Why isn't frugality more conspicuous? Thrift seems to go hand in hand with other virtues, such as modesty.

In some instances, when a frugal lifestyle is forced on someone due to financial crisis, there is some embarrassment about the thrifty measures required to make ends meet. We even call these situations "financial embarrassment."

Why do those who conspicuously consume make their consumption so visible? Presumably, they know that others want what they have. If you want to give frugality a positive spin, focus on the good that others want in their lives. Mention frugality and people don't immediately think of the good that results. They picture a frugal or "tight" person with tight, pursed lips, squinty eyes, wearing poor-fitting clothes.

The way to make frugality conspicuous is to make it attractive. Consider the positive aspects of frugal choices:

  • A frugal person can be a generous person. Since he's not wasting his wealth, he can share it with others. A family who is living frugally in support of a stay-at-home parent can be generous with its time by hosting neighborhood children, visiting the sick, etc.
  • A frugal decision to have a work party instead of hiring out large projects can be the opportunity to build friendships and community.
  • A frugal person can be adventurous in career choices, working for love rather than for a paycheck.
  • A debt-free frugal person is more attractive because he has no "tight" little worry lines.

Living and accentuating the positive outcomes of frugal living is the best advertisement for thrifty choices. Anne

Be a "Can Do" Individual

The best way to be thrifty and envied for it is to learn how to be "self sufficient." My father was a Dentist and a hobby rancher. His goal was always to do, fix, build, grow, maintain, and preserve everything about the family's life. By doing this, he was able to amass a considerable estate before he died. I think many of our seniors learned this from the depression and the uncertainty of the future. In today's world, it seems everyone wants to be rich but has little interest in putting forth the effort and time to learn it and earn it. Most people do envy the person who is a "can do" individual.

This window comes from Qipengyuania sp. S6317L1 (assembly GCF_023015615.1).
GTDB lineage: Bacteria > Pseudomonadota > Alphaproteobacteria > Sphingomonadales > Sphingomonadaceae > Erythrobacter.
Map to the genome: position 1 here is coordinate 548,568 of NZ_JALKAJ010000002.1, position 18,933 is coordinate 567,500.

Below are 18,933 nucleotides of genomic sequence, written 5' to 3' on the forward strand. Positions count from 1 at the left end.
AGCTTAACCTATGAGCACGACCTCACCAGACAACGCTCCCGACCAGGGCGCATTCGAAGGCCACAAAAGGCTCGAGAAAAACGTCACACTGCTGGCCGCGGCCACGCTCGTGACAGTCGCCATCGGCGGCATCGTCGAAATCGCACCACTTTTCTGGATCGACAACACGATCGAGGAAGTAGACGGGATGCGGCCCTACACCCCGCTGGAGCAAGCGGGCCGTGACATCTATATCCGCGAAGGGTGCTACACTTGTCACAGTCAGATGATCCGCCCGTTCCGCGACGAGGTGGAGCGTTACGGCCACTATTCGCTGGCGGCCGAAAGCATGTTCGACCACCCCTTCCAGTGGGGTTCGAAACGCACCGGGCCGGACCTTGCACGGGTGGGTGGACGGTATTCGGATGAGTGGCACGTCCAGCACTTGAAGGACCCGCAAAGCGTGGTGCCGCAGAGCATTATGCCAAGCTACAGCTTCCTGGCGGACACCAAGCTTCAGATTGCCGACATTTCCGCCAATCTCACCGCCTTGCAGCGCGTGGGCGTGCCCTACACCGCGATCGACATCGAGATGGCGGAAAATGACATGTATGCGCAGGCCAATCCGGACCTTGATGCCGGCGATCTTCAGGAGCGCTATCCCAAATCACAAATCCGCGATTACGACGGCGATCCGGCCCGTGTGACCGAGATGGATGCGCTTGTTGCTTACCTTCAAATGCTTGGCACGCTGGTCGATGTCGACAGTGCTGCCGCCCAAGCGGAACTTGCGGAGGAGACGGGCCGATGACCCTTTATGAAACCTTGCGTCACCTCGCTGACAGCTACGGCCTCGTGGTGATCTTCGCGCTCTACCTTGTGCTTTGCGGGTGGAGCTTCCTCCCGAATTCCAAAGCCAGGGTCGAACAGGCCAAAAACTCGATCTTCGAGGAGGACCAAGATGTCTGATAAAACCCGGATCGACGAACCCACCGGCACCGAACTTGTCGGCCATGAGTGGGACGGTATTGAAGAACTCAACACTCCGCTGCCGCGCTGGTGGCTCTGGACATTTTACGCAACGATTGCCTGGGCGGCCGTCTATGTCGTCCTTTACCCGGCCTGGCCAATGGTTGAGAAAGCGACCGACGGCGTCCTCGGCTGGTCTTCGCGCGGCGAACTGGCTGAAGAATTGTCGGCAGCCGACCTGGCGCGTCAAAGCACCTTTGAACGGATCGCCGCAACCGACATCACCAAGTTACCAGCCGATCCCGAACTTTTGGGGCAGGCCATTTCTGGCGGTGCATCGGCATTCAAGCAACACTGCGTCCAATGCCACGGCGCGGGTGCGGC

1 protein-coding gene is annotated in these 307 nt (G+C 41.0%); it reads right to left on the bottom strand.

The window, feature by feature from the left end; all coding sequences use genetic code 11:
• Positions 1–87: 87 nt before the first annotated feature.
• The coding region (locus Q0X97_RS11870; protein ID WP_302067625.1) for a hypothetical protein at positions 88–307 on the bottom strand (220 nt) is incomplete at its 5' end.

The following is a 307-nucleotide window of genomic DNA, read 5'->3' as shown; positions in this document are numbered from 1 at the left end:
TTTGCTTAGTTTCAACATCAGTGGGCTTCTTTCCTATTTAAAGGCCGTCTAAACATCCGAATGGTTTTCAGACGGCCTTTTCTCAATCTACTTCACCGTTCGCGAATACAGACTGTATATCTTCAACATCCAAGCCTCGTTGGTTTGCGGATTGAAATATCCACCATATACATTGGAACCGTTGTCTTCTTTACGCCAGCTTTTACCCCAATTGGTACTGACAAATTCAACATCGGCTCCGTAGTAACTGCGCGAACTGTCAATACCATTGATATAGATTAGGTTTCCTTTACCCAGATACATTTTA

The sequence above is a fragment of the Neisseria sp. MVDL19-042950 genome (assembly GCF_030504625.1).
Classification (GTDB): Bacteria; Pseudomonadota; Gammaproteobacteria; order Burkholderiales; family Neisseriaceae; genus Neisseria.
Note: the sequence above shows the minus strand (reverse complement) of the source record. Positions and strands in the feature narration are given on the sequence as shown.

Brag About It!

Use the same technique that people used to get others to admire jogging, cohabitation, investing in a 401k, and other formerly odd ball notions. Brag about it! When you excitedly tell people how frugal you are and how much money you've saved on this or that, they begin to wonder if there might be something to it.

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Think Long Term

Conspicuous thrift is more of a long-term perspective. Over time, people will notice your lifestyle and wonder how you do it. During ten years of graduate school, I paid for a car, had my own apartment, wore nice clothes, and didn't pay for it with loans (I used those only for tuition). I willingly explained to classmates how I did it, while telling them I couldn't go out to the bars with them.

Recently, I took a former classmate shopping for baby gear. She was shocked when I started out with a garage sale and ended with an extensive lecture on diaper coupons. I was surprised and asked her why she was so shocked. She said that they had always wondered how I could afford nice things (my clothes were a lot nicer than the average graduate student) and they had never believed me! We hope they can see from our daily lives that we are practical, but they don't always.

I do believe that our USA society recognizes and respects thrift, but it is more subtle. Rather, we notice when people are wasteful and tend not to respect them as much. We respect and admire hardworking Americans who have a nice house (not necessarily a mansion), raise good kids, and continue to be productive. I think our responsibility is maintaining that American tradition of practical living. These extravagant-living people are a flash in the pan, but we are here to stay!

Who's Living Next Door?

Please read The Millionaire Next Door by Thomas Stanley. You will be surprised to know that most millionaires aren't the ones who drive by in the fastest, most expensive cars, but they are thrifty people like us who live below our means and own our old 10-year-old cars.

Be Honest When Asked

I have found that I can be envied for being conspicuously thrifty when people find out that my husband and I own our house outright. (We are 37 and 39.) I don't brag about it, but if the subject of mortgages, house payments, or refinancing comes up in conversation, I will be honest about our situation. And if asked how we were able to do it, I will tell about our philosophy of living debt-free and not keeping up with the Joneses.